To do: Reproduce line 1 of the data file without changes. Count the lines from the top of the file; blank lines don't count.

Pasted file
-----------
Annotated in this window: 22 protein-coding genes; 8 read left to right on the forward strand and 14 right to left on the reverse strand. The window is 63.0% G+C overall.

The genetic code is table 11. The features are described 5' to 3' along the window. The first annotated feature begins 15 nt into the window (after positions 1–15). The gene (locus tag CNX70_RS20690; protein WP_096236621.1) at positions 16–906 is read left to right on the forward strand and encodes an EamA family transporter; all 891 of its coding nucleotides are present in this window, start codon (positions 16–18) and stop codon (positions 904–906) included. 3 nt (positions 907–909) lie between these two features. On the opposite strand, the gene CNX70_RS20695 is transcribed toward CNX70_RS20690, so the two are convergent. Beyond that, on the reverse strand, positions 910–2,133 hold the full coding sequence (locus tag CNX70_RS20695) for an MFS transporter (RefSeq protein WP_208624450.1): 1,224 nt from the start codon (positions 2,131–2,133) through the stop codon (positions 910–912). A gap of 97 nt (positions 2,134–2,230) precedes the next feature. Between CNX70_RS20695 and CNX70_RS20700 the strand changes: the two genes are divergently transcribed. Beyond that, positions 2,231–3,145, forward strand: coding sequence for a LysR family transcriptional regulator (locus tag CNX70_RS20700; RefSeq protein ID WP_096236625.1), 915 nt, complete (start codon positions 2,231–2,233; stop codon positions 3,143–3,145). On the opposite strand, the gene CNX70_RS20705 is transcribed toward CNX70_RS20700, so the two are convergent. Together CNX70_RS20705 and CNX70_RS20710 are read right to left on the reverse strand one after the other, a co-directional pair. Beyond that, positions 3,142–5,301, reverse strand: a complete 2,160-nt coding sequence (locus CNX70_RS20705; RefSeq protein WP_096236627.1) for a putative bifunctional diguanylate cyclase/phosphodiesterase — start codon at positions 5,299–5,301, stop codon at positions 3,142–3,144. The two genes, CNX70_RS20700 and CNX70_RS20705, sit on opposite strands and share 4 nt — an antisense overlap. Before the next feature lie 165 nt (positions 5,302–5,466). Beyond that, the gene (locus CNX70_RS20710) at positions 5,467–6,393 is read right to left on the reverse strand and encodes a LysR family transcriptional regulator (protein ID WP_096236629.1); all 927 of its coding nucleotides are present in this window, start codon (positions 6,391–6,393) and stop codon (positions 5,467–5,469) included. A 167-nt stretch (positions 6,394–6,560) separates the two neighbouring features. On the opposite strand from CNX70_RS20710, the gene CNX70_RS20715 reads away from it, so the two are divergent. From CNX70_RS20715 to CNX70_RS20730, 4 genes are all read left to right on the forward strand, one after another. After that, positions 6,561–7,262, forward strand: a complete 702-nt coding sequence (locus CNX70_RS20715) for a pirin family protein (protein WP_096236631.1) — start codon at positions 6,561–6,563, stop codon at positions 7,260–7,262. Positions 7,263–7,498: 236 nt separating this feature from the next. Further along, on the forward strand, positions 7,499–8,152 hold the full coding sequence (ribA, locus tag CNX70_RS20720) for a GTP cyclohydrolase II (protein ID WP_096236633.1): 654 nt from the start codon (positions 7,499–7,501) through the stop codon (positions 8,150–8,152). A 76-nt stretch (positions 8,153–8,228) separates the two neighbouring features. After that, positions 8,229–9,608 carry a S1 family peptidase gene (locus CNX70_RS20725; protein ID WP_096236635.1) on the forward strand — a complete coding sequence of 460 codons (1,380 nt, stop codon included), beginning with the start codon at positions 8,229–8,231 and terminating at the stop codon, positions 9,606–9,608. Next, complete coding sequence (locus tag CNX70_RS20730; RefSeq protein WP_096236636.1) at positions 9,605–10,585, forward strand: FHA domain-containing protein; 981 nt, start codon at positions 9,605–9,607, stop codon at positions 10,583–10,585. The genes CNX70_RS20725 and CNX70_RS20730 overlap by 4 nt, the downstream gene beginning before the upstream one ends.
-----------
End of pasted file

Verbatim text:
Annotated in this window: 22 protein-coding genes; 8 read left to right on the forward strand and 14 right to left on the reverse strand. The window is 63.0% G+C overall.